Not much changes under the hood, as the Corolla continues to use the same 132-horsepower, 1.8-liter four-cylinder that's been part of the American Corolla package since 2009. At the upper end of the lineup, there's now an "LE Eco" trim level that uses an upgraded version of the same engine that develops 140 hp and delivers slightly better fuel mileage: up to an EPA rated 42 mpg on the highway. Peak torque, however, drops slightly with the Eco engine, so there's no perceptible difference in acceleration.
Transmission options vary according to trim level. Base model Corollas come standard with an archaic four-speed automatic, while anything better than that gets a new continuously variable transmission (CVT) for improved mileage. A six-speed manual is also offered on the base L and "sporty" S models.
The MacPherson strut front suspension is virtually unchanged from before, while the rear torsion-beam setup has been slightly tweaked with revised and splayed forward link mounts. The steering is, once again, an electrically assisted rack-and-pinion setup, while an antilock system squeezes down on the front disc brakes (the rear drum brakes are swapped for discs when 17-inch wheels are ordered).
Between the carryover engines and suspension setup, it should come as no surprise that the new Corolla drives much like the previous-generation Corolla. It's not exciting, but it's solid and comfortable, and the durability can be felt almost humming through the car's unibody structure.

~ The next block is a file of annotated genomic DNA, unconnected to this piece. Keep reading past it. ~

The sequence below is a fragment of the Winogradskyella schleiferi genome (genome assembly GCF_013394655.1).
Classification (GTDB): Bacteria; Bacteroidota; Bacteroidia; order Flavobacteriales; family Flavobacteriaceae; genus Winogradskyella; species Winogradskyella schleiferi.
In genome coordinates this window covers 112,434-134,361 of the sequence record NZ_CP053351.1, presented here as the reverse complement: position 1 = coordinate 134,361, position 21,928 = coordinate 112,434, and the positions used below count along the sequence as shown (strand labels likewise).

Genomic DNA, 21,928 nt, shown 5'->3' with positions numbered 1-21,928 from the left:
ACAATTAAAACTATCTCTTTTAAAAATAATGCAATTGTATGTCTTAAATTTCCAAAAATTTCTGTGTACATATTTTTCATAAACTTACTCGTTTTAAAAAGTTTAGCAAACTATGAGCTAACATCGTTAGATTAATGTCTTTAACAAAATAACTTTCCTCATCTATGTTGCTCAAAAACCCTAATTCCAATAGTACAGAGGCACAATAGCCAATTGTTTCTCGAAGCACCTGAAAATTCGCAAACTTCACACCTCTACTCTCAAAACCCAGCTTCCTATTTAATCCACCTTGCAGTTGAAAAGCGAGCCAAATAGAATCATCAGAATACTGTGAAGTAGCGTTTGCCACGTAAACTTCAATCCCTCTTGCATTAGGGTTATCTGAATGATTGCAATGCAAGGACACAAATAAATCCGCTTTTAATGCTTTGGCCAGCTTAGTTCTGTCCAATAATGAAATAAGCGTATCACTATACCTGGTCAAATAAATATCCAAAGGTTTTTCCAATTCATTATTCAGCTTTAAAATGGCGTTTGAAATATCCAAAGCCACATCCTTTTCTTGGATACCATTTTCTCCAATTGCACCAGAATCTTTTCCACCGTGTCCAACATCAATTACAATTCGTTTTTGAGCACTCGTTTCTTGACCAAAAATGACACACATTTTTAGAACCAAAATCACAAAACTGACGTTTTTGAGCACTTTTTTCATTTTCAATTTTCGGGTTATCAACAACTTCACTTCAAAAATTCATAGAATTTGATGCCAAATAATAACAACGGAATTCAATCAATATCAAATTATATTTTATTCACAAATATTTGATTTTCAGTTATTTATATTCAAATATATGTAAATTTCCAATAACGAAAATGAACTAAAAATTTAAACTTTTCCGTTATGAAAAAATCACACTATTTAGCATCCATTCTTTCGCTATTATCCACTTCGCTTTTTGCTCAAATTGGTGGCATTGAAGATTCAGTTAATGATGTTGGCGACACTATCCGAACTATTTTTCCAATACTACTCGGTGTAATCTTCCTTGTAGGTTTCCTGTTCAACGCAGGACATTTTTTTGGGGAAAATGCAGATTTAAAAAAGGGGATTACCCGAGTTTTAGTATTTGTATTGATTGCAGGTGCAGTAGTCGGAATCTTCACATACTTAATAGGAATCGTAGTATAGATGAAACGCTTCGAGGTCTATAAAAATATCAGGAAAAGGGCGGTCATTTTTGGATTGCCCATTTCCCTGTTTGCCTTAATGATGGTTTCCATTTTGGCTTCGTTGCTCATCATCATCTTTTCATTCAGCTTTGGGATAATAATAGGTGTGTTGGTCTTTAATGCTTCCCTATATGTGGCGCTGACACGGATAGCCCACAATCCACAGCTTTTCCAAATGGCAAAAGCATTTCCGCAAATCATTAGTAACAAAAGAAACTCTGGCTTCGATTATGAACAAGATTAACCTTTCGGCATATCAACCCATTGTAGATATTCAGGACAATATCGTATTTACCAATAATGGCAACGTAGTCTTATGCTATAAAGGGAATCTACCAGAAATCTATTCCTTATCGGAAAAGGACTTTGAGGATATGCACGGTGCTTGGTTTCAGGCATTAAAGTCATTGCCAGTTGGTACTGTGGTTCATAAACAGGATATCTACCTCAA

The new CVT works well by the standards of CVTs. There's some drone during acceleration, but it's not particularly irritating. The fake gears in the shiftable version used in the S engage softly so you won't be fooled into believing you're driving a manual.
Ultimately, the latest Corolla drives much like every previous one, since the sedan moved over to front drive back for 1984. That means the steering is precise if numb, the suspension is comfortable though short of luxurious or coddling, and the engine tries hard but is limited in its ability to pull for very long. What's best is that it never feels as if it's straining to keep up with traffic or unable to deal with the unexpected. In place of inspiring performance, what it offers is a stalwart automotive companion: a reliability and unpretentiousness that expresses itself as character.